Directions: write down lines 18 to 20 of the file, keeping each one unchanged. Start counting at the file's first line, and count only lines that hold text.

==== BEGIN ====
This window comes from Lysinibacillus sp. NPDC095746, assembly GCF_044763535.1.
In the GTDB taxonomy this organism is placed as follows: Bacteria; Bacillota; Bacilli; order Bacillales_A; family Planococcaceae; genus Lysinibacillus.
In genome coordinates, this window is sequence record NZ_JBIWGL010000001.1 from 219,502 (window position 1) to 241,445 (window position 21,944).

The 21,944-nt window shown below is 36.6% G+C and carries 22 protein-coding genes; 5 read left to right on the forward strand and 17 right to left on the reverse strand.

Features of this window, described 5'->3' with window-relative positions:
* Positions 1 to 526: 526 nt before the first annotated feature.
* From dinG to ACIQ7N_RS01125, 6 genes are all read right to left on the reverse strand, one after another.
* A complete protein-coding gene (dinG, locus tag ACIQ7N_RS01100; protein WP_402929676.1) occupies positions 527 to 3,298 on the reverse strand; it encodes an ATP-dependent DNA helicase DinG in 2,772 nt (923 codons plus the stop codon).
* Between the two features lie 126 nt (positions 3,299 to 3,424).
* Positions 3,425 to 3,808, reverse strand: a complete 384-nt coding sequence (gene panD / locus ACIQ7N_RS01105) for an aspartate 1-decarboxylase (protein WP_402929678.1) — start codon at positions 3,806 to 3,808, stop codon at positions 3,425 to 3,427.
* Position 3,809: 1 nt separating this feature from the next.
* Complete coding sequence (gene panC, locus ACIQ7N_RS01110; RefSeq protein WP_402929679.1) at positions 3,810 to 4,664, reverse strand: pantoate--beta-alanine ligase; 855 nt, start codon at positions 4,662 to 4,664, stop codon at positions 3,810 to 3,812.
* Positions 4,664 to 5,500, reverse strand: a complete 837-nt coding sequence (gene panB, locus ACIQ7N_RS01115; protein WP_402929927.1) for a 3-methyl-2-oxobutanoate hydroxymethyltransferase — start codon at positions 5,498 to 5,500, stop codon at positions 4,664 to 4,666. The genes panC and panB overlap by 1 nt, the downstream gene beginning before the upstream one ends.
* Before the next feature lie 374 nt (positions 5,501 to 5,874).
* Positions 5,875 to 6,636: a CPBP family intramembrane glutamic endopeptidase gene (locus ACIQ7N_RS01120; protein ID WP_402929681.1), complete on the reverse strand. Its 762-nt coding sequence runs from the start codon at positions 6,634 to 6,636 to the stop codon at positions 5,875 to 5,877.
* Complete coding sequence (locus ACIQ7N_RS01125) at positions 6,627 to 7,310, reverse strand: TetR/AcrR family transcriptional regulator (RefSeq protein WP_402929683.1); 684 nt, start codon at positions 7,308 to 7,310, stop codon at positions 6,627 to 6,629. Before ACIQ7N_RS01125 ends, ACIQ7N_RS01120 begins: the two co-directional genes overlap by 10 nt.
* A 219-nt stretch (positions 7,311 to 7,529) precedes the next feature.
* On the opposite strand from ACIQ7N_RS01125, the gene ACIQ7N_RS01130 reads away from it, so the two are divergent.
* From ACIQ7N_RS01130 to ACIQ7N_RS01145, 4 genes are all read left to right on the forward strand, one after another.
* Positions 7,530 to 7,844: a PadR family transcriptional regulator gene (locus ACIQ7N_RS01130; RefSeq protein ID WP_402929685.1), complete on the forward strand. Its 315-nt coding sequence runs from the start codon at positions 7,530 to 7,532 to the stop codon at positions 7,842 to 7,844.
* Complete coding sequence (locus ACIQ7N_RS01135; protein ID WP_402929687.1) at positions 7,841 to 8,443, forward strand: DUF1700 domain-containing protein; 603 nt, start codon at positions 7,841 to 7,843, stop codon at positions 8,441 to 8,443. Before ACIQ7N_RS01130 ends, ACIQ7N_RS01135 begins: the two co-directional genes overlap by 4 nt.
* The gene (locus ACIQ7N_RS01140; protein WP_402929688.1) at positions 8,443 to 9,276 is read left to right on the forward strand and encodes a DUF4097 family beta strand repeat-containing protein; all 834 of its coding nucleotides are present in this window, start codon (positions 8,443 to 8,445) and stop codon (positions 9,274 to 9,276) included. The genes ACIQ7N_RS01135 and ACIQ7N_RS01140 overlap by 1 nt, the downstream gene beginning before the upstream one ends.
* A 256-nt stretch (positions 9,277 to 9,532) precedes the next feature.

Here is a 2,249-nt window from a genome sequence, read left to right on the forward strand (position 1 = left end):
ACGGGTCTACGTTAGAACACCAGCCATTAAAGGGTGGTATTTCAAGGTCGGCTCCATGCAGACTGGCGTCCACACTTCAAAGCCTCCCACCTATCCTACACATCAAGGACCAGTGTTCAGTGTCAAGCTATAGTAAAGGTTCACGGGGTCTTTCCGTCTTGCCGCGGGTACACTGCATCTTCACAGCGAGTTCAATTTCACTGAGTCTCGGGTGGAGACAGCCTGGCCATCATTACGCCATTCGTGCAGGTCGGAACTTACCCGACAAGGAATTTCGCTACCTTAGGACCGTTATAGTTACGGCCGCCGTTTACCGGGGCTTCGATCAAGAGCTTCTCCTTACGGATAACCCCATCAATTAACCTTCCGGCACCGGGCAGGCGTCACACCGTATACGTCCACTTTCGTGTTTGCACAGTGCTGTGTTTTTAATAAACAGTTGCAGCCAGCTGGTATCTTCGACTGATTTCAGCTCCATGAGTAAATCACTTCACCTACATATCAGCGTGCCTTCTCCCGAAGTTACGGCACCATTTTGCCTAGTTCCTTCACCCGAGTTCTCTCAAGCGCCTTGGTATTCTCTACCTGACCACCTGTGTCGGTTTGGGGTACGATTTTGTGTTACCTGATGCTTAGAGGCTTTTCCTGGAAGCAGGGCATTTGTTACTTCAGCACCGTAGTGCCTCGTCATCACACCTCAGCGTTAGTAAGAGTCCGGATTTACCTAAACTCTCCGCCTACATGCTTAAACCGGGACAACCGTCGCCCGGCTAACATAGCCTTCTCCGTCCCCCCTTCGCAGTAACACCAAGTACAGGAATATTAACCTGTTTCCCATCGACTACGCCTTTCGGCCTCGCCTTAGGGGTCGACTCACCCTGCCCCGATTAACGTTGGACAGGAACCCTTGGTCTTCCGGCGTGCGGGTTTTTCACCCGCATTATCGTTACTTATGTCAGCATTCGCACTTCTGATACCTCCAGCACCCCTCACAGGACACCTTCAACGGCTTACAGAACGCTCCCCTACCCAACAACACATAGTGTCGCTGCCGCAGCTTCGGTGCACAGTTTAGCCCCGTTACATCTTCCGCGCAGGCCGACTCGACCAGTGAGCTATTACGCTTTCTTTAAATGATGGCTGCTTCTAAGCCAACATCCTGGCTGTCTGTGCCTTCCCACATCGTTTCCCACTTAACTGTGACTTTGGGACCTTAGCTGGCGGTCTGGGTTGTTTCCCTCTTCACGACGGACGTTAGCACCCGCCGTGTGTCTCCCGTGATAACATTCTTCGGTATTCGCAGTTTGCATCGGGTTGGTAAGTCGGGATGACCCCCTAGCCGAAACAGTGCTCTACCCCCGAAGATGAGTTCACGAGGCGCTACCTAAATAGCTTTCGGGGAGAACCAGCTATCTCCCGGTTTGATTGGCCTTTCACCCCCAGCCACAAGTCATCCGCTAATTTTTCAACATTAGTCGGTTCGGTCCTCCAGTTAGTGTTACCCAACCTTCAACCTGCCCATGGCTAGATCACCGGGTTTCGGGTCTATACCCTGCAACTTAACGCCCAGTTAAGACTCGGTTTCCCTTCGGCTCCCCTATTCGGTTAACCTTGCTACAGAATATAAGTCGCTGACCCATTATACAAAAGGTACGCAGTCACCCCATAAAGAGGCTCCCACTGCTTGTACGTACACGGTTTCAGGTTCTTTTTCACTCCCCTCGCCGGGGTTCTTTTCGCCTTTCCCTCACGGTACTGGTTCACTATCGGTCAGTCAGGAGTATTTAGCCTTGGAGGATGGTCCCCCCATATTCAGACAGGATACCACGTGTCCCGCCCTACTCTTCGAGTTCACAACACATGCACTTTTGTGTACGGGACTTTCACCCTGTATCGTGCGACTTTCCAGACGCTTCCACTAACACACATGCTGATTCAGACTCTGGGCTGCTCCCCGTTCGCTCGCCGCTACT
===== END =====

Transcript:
* On the opposite strand from ACIQ7N_RS01125, the gene ACIQ7N_RS01130 reads away from it, so the two are divergent.
* From ACIQ7N_RS01130 to ACIQ7N_RS01145, 4 genes are all read left to right on the forward strand, one after another.
* Positions 7,530 to 7,844: a PadR family transcriptional regulator gene (locus ACIQ7N_RS01130; RefSeq protein ID WP_402929685.1), complete on the forward strand. Its 315-nt coding sequence runs from the start codon at positions 7,530 to 7,532 to the stop codon at positions 7,842 to 7,844.